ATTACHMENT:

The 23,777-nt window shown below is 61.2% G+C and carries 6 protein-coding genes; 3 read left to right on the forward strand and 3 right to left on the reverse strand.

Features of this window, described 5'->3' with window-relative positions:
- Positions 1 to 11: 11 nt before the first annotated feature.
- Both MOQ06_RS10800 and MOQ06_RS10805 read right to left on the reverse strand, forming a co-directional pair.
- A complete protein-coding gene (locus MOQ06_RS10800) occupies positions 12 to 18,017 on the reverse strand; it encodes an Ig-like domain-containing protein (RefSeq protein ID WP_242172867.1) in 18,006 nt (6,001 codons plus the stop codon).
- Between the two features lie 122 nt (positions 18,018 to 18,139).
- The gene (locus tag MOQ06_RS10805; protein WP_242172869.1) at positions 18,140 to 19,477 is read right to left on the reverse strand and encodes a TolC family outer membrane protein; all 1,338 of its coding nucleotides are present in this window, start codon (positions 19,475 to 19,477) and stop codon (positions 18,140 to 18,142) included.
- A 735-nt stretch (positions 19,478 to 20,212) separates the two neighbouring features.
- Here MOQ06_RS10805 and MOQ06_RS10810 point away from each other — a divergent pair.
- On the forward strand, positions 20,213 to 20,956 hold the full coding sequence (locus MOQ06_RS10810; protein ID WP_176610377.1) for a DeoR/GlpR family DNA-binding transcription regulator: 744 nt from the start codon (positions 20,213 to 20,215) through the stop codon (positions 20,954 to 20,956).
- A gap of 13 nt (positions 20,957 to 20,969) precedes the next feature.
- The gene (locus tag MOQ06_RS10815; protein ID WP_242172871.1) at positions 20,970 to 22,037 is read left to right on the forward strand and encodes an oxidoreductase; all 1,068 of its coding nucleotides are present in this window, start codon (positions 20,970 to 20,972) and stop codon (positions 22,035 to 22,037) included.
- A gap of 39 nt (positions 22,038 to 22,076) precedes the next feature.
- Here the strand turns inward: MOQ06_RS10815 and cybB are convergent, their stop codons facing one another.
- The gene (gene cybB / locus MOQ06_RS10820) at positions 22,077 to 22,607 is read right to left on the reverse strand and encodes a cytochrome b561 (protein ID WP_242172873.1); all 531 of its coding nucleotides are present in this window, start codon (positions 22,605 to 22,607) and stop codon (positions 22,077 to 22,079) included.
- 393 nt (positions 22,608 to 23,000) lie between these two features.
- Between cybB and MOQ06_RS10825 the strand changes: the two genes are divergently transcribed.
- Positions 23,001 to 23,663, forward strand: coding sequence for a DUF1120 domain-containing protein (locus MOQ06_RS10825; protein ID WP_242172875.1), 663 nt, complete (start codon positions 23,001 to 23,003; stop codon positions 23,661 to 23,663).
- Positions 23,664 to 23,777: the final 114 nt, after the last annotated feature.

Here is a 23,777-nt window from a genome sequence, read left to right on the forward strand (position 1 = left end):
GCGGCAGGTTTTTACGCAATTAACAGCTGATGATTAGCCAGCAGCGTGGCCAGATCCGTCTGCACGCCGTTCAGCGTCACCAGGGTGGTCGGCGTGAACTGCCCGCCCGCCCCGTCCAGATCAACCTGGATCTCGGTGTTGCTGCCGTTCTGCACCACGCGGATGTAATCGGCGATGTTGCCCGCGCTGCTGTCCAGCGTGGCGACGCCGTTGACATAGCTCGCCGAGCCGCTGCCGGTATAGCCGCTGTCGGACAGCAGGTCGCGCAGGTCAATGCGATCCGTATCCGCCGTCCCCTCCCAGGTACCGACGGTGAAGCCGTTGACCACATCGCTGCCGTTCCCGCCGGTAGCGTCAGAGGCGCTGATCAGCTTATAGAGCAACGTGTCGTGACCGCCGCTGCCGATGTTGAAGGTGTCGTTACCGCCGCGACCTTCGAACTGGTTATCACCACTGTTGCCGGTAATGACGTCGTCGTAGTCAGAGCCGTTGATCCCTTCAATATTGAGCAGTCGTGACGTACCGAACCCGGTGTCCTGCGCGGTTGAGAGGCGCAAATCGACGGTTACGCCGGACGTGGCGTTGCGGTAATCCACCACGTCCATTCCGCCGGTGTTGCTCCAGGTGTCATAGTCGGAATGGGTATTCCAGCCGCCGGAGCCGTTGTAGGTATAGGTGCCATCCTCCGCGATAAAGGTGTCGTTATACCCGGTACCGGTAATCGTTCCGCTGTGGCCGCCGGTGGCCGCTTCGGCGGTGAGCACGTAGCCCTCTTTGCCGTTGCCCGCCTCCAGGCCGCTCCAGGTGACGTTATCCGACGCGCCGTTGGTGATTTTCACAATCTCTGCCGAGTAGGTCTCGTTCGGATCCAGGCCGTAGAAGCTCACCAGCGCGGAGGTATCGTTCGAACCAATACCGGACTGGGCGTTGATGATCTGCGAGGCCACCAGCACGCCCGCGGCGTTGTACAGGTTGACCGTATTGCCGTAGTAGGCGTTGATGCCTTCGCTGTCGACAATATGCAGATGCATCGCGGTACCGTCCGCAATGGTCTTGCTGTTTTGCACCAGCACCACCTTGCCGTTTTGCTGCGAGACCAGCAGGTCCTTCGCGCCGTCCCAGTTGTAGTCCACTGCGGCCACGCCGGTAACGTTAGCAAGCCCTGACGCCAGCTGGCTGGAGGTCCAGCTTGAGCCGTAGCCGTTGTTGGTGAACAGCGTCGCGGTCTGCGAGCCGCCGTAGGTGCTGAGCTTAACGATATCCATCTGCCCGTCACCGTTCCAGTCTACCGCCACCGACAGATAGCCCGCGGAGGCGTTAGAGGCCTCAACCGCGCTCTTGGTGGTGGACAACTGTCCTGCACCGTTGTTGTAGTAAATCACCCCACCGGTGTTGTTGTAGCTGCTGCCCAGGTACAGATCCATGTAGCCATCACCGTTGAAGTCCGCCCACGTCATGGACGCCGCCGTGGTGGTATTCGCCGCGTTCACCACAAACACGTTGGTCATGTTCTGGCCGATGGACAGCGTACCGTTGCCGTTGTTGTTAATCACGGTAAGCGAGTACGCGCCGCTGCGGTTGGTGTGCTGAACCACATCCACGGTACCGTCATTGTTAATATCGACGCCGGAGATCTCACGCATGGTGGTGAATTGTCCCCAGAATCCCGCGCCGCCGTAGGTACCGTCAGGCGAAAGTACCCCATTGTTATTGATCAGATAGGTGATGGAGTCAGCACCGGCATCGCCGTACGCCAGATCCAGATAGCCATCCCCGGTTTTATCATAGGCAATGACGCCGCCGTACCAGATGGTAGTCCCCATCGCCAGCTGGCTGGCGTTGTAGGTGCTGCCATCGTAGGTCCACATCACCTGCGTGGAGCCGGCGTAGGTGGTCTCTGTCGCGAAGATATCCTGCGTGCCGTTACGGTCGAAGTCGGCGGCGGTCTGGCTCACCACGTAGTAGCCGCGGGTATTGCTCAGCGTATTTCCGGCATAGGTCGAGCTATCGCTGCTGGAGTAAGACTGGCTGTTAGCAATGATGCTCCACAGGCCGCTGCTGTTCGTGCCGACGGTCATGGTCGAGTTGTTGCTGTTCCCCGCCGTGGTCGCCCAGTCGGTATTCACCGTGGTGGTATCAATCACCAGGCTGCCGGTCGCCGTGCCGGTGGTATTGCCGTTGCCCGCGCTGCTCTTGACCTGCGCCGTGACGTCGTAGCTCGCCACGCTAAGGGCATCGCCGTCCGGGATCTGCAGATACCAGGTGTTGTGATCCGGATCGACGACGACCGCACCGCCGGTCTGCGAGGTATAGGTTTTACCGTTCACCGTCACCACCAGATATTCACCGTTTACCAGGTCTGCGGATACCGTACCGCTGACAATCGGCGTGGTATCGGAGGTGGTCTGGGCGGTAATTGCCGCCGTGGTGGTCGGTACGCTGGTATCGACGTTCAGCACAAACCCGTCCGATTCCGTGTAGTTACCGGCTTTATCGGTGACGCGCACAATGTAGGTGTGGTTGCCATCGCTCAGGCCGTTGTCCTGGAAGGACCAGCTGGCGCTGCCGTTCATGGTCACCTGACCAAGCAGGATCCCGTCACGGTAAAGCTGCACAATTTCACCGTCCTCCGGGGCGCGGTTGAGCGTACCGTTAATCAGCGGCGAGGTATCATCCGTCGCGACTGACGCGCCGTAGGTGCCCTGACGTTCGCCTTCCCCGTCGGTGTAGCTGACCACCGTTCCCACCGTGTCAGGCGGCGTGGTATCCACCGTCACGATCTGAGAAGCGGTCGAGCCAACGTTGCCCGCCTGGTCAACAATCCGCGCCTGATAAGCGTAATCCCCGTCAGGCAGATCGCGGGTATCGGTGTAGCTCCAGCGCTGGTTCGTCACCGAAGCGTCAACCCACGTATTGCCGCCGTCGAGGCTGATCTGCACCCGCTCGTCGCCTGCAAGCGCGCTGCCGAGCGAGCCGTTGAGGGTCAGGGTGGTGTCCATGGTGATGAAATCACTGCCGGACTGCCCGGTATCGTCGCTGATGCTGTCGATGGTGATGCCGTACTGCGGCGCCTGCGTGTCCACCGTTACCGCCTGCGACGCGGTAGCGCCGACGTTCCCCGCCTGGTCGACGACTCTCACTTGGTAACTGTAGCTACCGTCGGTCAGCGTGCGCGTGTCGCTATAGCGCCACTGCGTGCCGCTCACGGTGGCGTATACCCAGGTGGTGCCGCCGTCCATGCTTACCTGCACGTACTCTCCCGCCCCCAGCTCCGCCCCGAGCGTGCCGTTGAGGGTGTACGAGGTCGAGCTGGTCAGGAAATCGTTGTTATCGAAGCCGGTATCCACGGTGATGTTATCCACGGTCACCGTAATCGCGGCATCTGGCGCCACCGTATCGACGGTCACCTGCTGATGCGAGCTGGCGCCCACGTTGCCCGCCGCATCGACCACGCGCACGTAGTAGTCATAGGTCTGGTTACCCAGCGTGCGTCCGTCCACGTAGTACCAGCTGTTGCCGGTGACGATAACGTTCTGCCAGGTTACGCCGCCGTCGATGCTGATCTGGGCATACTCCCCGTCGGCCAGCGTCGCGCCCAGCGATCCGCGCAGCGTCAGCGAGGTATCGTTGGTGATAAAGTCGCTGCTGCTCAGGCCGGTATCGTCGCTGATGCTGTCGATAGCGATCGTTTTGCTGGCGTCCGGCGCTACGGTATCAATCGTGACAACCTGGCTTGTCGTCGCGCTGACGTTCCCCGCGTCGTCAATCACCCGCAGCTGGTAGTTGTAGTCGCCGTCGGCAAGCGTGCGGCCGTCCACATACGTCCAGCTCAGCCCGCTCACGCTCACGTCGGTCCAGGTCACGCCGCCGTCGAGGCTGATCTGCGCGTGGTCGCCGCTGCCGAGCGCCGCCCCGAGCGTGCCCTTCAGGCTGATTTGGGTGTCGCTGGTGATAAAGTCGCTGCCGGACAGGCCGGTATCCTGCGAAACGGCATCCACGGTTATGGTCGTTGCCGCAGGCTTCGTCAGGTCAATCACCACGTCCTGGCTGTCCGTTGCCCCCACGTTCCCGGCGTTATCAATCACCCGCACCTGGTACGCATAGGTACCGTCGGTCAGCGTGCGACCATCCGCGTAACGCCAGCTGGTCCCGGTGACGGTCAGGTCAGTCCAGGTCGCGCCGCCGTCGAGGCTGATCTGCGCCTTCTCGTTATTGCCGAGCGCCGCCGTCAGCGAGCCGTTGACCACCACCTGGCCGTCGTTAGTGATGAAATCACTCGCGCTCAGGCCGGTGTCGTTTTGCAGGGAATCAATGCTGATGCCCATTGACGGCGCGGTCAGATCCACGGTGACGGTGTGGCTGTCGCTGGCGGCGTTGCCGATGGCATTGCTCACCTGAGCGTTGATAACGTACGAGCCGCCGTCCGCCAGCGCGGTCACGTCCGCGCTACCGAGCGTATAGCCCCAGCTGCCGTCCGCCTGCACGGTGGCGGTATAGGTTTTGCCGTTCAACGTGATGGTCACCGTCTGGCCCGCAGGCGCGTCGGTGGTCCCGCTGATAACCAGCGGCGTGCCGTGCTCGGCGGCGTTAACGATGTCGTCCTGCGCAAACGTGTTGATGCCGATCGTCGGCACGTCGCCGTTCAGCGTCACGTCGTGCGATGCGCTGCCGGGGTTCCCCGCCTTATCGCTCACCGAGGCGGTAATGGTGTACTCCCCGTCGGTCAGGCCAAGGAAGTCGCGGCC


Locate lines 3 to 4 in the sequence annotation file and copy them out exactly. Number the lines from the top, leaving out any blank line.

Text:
- Positions 1 to 11: 11 nt before the first annotated feature.
- Both MOQ06_RS10800 and MOQ06_RS10805 read right to left on the reverse strand, forming a co-directional pair.